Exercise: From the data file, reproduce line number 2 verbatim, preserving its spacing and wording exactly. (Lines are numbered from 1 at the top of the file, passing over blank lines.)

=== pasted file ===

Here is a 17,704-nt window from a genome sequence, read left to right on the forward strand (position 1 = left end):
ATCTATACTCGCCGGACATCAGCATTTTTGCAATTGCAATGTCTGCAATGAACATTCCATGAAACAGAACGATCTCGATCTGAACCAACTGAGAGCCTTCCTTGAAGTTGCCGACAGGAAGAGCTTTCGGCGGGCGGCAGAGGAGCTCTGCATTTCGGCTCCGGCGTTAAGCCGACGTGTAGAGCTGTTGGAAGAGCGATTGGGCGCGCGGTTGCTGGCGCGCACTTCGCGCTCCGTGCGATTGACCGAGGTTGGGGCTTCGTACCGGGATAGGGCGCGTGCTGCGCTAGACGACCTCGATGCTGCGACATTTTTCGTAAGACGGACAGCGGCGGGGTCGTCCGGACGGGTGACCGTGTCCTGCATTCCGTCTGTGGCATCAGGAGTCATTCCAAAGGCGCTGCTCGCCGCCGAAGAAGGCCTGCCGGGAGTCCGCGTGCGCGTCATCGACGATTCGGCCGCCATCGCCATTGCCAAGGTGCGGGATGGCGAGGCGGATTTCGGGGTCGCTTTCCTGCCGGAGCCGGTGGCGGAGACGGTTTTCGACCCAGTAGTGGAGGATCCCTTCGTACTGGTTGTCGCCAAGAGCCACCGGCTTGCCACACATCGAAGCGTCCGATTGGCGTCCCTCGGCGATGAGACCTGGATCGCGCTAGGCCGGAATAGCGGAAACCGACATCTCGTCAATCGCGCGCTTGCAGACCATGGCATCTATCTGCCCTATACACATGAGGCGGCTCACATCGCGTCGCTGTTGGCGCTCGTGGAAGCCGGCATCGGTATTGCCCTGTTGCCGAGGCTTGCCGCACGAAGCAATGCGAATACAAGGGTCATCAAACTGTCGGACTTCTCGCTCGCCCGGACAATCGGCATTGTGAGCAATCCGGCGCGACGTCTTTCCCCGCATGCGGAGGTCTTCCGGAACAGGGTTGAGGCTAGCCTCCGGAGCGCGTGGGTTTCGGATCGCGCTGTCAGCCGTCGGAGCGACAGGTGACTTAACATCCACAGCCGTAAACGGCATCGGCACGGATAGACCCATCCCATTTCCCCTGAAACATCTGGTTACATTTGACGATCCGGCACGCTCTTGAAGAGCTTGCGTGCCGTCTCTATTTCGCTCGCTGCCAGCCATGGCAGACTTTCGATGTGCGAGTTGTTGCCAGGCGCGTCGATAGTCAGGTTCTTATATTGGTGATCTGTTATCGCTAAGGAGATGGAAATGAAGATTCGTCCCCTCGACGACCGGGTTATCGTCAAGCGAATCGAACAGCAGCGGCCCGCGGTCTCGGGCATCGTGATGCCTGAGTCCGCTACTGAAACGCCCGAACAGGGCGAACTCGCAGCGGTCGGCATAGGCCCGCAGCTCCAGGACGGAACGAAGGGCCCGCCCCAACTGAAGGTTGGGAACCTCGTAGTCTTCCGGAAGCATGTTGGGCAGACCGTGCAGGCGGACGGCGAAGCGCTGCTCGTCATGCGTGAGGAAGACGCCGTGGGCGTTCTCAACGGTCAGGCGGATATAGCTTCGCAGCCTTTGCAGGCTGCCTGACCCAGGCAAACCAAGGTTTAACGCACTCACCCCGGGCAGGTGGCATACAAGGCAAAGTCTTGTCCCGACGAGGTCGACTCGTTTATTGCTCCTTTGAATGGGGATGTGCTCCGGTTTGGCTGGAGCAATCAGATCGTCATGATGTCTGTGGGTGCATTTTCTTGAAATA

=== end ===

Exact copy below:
ATCTATACTCGCCGGACATCAGCATTTTTGCAATTGCAATGTCTGCAATGAACATTCCATGAAACAGAACGATCTCGATCTGAACCAACTGAGAGCCTTCCTTGAAGTTGCCGACAGGAAGAGCTTTCGGCGGGCGGCAGAGGAGCTCTGCATTTCGGCTCCGGCGTTAAGCCGACGTGTAGAGCTGTTGGAAGAGCGATTGGGCGCGCGGTTGCTGGCGCGCACTTCGCGCTCCGTGCGATTGACCGAGGTTGGGGCTTCGTACCGGGATAGGGCGCGTGCTGCGCTAGACGACCTCGATGCTGCGACATTTTTCGTAAGACGGACAGCGGCGGGGTCGTCCGGACGGGTGACCGTGTCCTGCATTCCGTCTGTGGCATCAGGAGTCATTCCAAAGGCGCTGCTCGCCGCCGAAGAAGGCCTGCCGGGAGTCCGCGTGCGCGTCATCGACGATTCGGCCGCCATCGCCATTGCCAAGGTGCGGGATGGCGAGGCGGATTTCGGGGTCGCTTTCCTGCCGGAGCCGGTGGCGGAGACGGTTTTCGACCCAGTAGTGGAGGATCCCTTCGTACTGGTTGTCGCCAAGAGCCACCGGCTTGCCACACATCGAAGCGTCCGATTGGCGTCCCTCGGCGATGAGACCTGGATCGCGCTAGGCCGGAATAGCGGAAACCGACATCTCGTCAATCGCGCGCTTGCAGACCATGGCATCTATCTGCCCTATACACATGAGGCGGCTCACATCGCGTCGCTGTTGGCGCTCGTGGAAGCCGGCATCGGTATTGCCCTGTTGCCGAGGCTTGCCGCACGAAGCAATGCGAATACAAGGGTCATCAAACTGTCGGACTTCTCGCTCGCCCGGACAATCGGCATTGTGAGCAATCCGGCGCGACGTCTTTCCCCGCATGCGGAGGTCTTCCGGAACAGGGTTGAGGCTAGCCTCCGGAGCGCGTGGGTTTCGGATCGCGCTGTCAGCCGTCGGAGCGACAGGTGACTTAACATCCACAGCCGTAAACGGCATCGGCACGGATAGACCCATCCCATTTCCCCTGAAACATCTGGTTACATTTGACGATCCGGCACGCTCTTGAAGAGCTTGCGTGCCGTCTCTATTTCGCTCGCTGCCAGCCATGGCAGACTTTCGATGTGCGAGTTGTTGCCAGGCGCGTCGATAGTCAGGTTCTTATATTGGTGATCTGTTATCGCTAAGGAGATGGAAATGAAGATTCGTCCCCTCGACGACCGGGTTATCGTCAAGCGAATCGAACAGCAGCGGCCCGCGGTCTCGGGCATCGTGATGCCTGAGTCCGCTACTGAAACGCCCGAACAGGGCGAACTCGCAGCGGTCGGCATAGGCCCGCAGCTCCAGGACGGAACGAAGGGCCCGCCCCAACTGAAGGTTGGGAACCTCGTAGTCTTCCGGAAGCATGTTGGGCAGACCGTGCAGGCGGACGGCGAAGCGCTGCTCGTCATGCGTGAGGAAGACGCCGTGGGCGTTCTCAACGGTCAGGCGGATATAGCTTCGCAGCCTTTGCAGGCTGCCTGACCCAGGCAAACCAAGGTTTAACGCACTCACCCCGGGCAGGTGGCATACAAGGCAAAGTCTTGTCCCGACGAGGTCGACTCGTTTATTGCTCCTTTGAATGGGGATGTGCTCCGGTTTGGCTGGAGCAATCAGATCGTCATGATGTCTGTGGGTGCATTTTCTTGAAATA